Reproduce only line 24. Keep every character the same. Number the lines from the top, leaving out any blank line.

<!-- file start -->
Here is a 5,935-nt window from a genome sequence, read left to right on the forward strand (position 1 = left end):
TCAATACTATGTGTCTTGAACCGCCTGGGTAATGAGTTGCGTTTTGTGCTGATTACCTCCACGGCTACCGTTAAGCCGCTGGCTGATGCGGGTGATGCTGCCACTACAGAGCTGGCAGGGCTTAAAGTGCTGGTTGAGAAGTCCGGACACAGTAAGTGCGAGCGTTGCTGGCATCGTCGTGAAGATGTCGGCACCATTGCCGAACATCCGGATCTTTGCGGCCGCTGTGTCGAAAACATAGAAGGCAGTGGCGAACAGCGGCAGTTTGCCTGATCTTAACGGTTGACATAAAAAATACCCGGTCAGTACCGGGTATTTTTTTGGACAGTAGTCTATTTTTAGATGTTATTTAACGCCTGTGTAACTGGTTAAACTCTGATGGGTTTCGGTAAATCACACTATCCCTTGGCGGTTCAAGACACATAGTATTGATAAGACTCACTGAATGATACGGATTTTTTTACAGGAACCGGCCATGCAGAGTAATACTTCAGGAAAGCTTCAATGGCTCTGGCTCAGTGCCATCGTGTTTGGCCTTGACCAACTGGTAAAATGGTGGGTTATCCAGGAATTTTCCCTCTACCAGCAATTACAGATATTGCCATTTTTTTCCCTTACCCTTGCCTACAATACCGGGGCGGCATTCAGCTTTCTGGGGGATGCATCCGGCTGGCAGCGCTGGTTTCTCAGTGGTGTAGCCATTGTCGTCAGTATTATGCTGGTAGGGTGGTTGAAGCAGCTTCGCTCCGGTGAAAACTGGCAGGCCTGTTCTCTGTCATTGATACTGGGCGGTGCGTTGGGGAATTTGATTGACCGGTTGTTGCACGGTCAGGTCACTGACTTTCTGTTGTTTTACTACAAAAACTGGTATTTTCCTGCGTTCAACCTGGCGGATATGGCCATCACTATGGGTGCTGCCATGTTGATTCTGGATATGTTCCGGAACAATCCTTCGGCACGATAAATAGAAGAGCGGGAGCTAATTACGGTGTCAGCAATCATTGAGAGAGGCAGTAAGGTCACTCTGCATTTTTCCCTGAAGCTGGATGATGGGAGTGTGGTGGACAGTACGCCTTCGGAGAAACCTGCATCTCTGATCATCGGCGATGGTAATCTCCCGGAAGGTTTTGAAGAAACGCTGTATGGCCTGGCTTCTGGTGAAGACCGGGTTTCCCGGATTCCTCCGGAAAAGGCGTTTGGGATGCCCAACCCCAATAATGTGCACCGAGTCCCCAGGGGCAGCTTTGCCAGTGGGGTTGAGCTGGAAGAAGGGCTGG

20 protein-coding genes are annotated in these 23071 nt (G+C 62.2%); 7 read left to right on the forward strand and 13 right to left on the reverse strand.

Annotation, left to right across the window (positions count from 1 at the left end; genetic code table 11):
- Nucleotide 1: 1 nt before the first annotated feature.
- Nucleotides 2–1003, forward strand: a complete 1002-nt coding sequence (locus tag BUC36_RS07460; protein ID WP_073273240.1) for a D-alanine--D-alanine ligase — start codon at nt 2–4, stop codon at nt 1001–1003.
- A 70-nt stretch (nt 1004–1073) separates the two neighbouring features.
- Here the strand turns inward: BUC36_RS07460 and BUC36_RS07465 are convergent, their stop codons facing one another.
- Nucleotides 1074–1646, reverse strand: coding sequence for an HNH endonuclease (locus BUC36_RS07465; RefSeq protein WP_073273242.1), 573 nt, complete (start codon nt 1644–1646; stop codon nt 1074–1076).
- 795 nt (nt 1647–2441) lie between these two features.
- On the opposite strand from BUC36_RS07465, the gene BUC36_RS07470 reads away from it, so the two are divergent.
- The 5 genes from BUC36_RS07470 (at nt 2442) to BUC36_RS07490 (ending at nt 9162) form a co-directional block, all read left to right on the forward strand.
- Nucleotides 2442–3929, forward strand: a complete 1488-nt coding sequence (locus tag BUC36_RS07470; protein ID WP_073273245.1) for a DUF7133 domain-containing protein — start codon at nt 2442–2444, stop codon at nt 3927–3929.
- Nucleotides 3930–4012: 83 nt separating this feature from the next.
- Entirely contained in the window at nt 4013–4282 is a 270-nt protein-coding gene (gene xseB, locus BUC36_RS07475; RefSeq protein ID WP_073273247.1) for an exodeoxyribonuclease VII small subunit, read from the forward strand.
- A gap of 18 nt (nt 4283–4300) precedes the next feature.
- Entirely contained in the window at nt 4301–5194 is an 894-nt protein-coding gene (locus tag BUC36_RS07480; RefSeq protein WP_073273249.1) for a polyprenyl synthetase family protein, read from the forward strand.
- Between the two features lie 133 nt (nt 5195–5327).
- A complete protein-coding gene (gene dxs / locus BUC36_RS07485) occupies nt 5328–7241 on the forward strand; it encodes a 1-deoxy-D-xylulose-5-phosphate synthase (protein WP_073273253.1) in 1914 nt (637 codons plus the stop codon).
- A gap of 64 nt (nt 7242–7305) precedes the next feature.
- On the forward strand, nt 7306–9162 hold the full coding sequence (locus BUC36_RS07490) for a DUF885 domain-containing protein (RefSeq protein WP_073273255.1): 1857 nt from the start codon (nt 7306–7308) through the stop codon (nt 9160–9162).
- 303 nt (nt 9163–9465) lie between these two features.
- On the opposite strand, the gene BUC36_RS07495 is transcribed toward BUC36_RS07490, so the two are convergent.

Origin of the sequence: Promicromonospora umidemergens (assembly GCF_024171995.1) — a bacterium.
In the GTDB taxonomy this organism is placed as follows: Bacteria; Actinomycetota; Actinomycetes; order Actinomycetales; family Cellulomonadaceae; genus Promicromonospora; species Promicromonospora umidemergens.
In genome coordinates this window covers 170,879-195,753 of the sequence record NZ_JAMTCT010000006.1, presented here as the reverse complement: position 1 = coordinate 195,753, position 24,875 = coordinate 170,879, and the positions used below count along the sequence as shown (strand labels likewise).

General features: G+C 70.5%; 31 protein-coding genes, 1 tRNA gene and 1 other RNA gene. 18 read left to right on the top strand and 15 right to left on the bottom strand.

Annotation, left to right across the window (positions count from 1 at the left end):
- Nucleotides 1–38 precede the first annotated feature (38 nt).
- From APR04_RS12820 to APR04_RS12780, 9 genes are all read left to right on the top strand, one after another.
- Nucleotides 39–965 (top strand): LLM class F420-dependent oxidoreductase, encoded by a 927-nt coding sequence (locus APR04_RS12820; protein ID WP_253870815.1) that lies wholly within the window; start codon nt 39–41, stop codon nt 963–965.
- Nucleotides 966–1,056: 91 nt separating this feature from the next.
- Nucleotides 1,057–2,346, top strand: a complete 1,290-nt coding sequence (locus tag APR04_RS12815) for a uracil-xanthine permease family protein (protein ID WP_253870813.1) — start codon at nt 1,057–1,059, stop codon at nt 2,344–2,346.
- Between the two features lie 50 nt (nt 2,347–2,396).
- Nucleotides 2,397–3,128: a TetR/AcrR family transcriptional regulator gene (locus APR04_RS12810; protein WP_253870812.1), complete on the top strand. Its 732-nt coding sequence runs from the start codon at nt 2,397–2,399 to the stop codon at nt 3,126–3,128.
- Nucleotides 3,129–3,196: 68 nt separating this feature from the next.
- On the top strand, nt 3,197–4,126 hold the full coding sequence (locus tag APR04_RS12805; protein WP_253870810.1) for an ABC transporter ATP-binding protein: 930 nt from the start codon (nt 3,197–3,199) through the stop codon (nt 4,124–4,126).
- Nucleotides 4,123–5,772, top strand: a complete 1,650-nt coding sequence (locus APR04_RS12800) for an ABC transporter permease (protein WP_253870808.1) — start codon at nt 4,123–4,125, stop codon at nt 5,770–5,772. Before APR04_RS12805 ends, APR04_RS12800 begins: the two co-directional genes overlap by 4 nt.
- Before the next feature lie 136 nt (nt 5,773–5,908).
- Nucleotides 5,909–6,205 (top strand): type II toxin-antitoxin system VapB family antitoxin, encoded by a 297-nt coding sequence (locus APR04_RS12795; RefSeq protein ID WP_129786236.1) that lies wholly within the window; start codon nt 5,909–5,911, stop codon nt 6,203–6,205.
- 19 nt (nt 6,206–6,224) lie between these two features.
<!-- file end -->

Origin of the sequence: Promicromonospora umidemergens (assembly GCF_024171995.1) — a bacterium.